dunnettreader + women-intellectuals + republic_of_letters   3

Special Issue: When Is a Public Sphere? JSTOR: Criticism, Vol. 46, No. 2, Spring 2004
--**-- Introduction: Charting Habermas's "Literary" or "Precursor" Public Sphere(pp. 201-205)  JOSEPH LOEWENSTEIN and PAUL STEVENS. --**-- Public Sphere/Contact Zone: Habermas, Early Print, and Verse Translation(pp. 207-222)  A.E.B. COLDIRON. --**-- Women, the Republic of Letters, and the Public Sphere in the Mid-Seventeenth Century(pp. 223-240)  DAVID NORBROOK. --**-- The Bourgeois Public Sphere and the Concept of Literature(pp. 241-256)  KEVIN PASK. --**-- How Music Created a Public(pp. 257-271)  HAROLD LOVE. --**-- Parsing Habermas's "Bourgeois Public Sphere"(pp. 273-277)  MICHAEL MCKEON
article  jstor  literary_history  music_history  lit_crit  17thC  18thC  Habermas  public_sphere  Republic_of_Letters  women-intellectuals  EF-add 
september 2013 by dunnettreader
Antoine Lilti - The Kingdom of Politesse: Salons and the Republic of Letters in Eighteenth-Century Paris | Republics of Letters: A Journal for the Study of Knowledge, Politics, and the Arts
Citation: Lilti, Antoine. “The Kingdom of Politesse: Salons and the Republic of Letters in Eighteenth-Century Paris.” Republics of Letters: A Journal for the Study of Knowledge, Politics, and the Arts 1, no. 1 (May 1, 2009): http://rofl.stanford.edu/node/38. -- in "Rethinking the Republic of Letters" -- downloaded pdf to Note; a copy already in Ef -- The bibliography on the Republic of Letters is long, but most scholars would agree the notion has a double meaning: on the one hand, the Republic of Letters is a historiographical tool to refer to networks of scholars organized around academic institutions, learned journals, informal gatherings and epistolary exchanges; on the otherhand, it is the normative ideal of a community of scholars and writers who have egalitarian and personal relationships, autonomous from political power, from religious solidarities and from national identities. In Anne Goldgar’s words, the Republic of Letters is a “reflexive event.” I would like to suggest that Parisian salons did not fit any of these definitions. As a site for sociability, they were, above all, venues of entertainment for polite elites, and were deeply rooted in court society. The ideal which guided the writers who attended these salons—Morellet, Thomas, Marmontel, and many others—was not the Republic of Letters, but Parisian high society (le monde), where some men of letters, polite and successful, were welcomed because they conformed to aristocratic norms. In other words, they were dreaming about the kingdom of politesse rather than the Republic of Letters.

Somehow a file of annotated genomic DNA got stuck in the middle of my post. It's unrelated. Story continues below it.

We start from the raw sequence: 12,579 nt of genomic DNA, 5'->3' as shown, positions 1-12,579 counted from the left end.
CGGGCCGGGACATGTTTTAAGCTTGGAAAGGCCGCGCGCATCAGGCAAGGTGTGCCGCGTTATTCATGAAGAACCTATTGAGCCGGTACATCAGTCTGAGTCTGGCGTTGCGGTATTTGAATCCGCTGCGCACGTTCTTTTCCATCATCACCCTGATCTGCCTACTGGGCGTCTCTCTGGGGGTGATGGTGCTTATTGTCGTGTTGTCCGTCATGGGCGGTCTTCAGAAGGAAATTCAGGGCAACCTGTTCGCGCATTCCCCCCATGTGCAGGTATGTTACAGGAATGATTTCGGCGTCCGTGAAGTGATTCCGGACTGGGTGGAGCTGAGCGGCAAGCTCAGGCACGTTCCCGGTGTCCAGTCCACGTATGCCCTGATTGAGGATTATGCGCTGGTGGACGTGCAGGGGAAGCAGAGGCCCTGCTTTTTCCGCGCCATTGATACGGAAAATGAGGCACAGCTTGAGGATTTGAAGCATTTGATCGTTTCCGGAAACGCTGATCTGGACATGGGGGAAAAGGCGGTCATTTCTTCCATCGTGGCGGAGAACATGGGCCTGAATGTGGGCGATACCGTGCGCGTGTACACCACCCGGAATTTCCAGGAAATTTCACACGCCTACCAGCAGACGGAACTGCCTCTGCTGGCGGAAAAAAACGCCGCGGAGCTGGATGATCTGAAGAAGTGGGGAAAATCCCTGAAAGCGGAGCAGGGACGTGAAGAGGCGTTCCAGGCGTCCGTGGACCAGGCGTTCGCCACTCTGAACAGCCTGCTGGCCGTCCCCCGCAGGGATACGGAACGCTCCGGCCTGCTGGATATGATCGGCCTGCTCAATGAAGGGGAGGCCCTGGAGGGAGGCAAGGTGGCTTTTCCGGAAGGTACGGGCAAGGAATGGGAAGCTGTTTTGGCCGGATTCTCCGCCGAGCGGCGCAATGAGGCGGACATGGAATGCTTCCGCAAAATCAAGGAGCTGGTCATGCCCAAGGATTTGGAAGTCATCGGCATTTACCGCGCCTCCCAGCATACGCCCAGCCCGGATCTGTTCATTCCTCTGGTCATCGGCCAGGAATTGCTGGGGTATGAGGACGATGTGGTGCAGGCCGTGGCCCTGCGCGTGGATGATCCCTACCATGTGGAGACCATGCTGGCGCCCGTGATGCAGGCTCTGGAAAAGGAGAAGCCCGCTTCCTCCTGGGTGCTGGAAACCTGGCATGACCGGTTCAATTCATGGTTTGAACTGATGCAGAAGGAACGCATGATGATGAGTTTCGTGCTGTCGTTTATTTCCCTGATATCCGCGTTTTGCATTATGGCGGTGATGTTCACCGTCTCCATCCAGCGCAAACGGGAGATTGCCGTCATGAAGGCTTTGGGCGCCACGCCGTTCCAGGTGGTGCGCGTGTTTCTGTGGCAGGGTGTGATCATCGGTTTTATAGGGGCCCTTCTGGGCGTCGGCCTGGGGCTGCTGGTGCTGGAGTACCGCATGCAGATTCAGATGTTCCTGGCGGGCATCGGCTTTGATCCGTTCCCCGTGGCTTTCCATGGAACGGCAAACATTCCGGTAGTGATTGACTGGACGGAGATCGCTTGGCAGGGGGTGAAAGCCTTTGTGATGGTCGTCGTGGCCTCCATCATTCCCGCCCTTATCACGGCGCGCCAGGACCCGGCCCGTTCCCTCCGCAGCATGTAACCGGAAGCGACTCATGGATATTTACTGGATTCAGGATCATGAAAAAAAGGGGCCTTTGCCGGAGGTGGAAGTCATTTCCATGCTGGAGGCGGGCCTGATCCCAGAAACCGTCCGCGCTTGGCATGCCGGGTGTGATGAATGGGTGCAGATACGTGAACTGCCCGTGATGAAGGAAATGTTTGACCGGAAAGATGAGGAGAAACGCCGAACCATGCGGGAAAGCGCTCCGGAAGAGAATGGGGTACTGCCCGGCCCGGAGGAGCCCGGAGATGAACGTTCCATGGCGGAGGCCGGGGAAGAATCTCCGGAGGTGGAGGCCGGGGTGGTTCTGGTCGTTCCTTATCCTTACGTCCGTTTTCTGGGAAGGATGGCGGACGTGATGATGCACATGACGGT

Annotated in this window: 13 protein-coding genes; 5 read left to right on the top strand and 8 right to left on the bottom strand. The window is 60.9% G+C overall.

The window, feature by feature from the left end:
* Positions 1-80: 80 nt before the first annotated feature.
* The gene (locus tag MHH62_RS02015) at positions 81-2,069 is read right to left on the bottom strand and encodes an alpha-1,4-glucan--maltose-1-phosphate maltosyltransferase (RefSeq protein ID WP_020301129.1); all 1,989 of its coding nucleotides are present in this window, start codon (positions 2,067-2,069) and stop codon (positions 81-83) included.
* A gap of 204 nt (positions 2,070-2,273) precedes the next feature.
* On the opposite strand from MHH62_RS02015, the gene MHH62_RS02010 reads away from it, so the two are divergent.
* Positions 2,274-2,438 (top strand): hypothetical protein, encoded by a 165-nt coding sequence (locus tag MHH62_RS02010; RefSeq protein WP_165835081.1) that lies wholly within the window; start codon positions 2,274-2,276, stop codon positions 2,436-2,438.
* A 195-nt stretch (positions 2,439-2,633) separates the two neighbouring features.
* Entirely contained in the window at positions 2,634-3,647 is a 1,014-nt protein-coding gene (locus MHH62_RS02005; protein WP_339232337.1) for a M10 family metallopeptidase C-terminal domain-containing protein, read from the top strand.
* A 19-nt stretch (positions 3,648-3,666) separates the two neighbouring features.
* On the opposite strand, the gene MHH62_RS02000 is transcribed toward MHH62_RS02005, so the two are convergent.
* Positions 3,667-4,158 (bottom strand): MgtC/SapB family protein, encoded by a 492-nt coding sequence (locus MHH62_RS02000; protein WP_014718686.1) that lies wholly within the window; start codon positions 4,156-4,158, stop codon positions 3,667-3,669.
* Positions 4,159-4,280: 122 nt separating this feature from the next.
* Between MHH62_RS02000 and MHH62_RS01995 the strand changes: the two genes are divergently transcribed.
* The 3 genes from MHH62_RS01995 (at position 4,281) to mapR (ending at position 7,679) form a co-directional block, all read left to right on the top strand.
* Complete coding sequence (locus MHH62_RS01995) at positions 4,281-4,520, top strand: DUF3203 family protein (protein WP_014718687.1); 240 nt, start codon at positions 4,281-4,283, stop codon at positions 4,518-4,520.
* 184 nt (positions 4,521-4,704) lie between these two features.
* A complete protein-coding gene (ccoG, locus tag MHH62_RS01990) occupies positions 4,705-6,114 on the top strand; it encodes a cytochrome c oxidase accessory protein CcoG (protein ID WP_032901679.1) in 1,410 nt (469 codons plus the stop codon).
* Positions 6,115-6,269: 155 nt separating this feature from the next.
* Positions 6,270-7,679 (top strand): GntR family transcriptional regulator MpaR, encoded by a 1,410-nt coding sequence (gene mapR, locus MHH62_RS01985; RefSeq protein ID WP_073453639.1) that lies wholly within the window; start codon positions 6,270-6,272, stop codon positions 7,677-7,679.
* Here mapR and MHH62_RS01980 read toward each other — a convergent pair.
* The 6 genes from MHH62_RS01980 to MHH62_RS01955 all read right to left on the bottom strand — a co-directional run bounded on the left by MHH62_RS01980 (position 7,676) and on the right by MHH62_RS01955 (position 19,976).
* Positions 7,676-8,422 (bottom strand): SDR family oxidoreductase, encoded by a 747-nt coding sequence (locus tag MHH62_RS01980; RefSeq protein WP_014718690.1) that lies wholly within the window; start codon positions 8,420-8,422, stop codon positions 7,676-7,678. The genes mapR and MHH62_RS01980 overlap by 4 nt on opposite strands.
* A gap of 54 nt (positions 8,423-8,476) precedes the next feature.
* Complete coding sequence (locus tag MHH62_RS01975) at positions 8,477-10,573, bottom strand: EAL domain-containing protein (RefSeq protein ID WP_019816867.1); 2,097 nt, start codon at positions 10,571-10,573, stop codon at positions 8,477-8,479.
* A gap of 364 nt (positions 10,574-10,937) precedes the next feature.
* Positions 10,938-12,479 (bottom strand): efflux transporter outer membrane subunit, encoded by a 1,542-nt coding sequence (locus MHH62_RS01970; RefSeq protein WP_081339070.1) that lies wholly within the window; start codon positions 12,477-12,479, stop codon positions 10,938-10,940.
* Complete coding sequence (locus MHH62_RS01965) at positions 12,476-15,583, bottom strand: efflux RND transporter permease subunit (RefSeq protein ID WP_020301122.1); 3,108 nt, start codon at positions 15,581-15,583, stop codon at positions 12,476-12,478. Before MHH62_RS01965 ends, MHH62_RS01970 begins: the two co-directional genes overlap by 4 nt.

article  intellectual_history  18thC  French_Enlightenment  Republic_of_Letters  salons  cultural_history  aristocracy  elites  politeness  sociability  social_capital  women-intellectuals  downloaded  EF-add 
september 2013 by dunnettreader
Paula Findlen: Founding a Scientific Academy: Gender, Patronage and Knowledge in Early Eighteenth-Century Milan | Republics of Letters: A Journal for the Study of Knowledge, Politics, and the Arts
Citation: Findlen, Paula. “Founding a Scientific Academy: Gender, Patronage and Knowledge in Early Eighteenth-Century Milan.” Republics of Letters: A Journal for the Study of Knowledge, Politics, and the Arts 1, no. 1 (May 1, 2009): http://rofl.stanford.edu/node/33. IN "Rethinking the Republic of Letters" issue -- downloaded pdf to Note -- By the eighteenth century the Cimento was as a symbolic point of departure for the idea of founding an academy that would restore Italy’s greatness through the pursuit of modern knowledge..... as the great librarian, historian, and guardian of Italy’s intellectual heritage Ludovico Antonio Muratori (1672-1750) noted with disgust in 1704, in his day virtually every Italian city had “an academy, indeed two, three or sometimes even more”—but to what end? In his famous account of the Italian republic of letters, First Sketches of the Republic of Letters of Italy, written under the pseudonym of Lamindio Pritanio, Muratori described the decline of Italy’s academies since the era of the Cimento. .... [Queen Christina] was widely regarded as a great patron of science. Yet these activities had been eclipsed by the creation of the Accademia degli Arcadi, a literary academy founded in Rome in 1690 which claimed Queen Christina as its posthumous patron and rapidly established colonies throughout the Italian peninsula...... The success of Arcadia at the expense of other kinds of scholarly initiatives at the dawn of the eighteenth century was the focal point of Muratori’s condemnation of the current state of the Italian academies and his call for the emergence of a new kind of patron. Grillo Borromeo’s decision to create an academy in Palazzo Borromeo was an attempt to redress this imbalance while also highlighting the prominent role that learned women might play in this new vision of the republic of letters.
article  intellectual_history  cultural_history  17thC  18thC  Enlightenment  academies  Royal_Society  Italy  Milan  Florence  Rome  patronage  Republic_of_Letters  women-intellectuals  Scientific_Revolution  natural_philosophy  poetry  belles-lettres  downloaded  EF-add 
september 2013 by dunnettreader

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